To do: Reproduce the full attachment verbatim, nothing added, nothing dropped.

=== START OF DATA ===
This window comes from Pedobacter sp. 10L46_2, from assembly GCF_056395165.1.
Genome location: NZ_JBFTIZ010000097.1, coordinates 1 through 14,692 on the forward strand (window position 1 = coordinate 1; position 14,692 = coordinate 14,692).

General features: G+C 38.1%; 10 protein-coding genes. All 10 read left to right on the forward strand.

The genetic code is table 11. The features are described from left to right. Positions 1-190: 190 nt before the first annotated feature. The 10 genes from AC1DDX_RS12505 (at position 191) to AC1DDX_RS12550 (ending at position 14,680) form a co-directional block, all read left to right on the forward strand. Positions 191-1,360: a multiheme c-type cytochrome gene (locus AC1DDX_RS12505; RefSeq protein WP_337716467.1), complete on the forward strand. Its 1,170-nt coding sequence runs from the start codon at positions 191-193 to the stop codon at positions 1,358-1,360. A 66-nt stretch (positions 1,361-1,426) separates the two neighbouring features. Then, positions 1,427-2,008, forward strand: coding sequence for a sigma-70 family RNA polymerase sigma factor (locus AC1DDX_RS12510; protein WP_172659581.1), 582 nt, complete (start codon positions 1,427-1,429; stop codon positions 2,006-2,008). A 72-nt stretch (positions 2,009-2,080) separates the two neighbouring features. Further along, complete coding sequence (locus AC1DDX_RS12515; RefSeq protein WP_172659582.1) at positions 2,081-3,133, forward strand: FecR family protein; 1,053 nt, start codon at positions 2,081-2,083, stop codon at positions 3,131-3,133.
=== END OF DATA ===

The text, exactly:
This window comes from Pedobacter sp. 10L46_2, from assembly GCF_056395165.1.
Genome location: NZ_JBFTIZ010000097.1, coordinates 1 through 14,692 on the forward strand (window position 1 = coordinate 1; position 14,692 = coordinate 14,692).

General features: G+C 38.1%; 10 protein-coding genes. All 10 read left to right on the forward strand.

The genetic code is table 11. The features are described from left to right. Positions 1-190: 190 nt before the first annotated feature. The 10 genes from AC1DDX_RS12505 (at position 191) to AC1DDX_RS12550 (ending at position 14,680) form a co-directional block, all read left to right on the forward strand. Positions 191-1,360: a multiheme c-type cytochrome gene (locus AC1DDX_RS12505; RefSeq protein WP_337716467.1), complete on the forward strand. Its 1,170-nt coding sequence runs from the start codon at positions 191-193 to the stop codon at positions 1,358-1,360. A 66-nt stretch (positions 1,361-1,426) separates the two neighbouring features. Then, positions 1,427-2,008, forward strand: coding sequence for a sigma-70 family RNA polymerase sigma factor (locus AC1DDX_RS12510; protein WP_172659581.1), 582 nt, complete (start codon positions 1,427-1,429; stop codon positions 2,006-2,008). A 72-nt stretch (positions 2,009-2,080) separates the two neighbouring features. Further along, complete coding sequence (locus AC1DDX_RS12515; RefSeq protein WP_172659582.1) at positions 2,081-3,133, forward strand: FecR family protein; 1,053 nt, start codon at positions 2,081-2,083, stop codon at positions 3,131-3,133.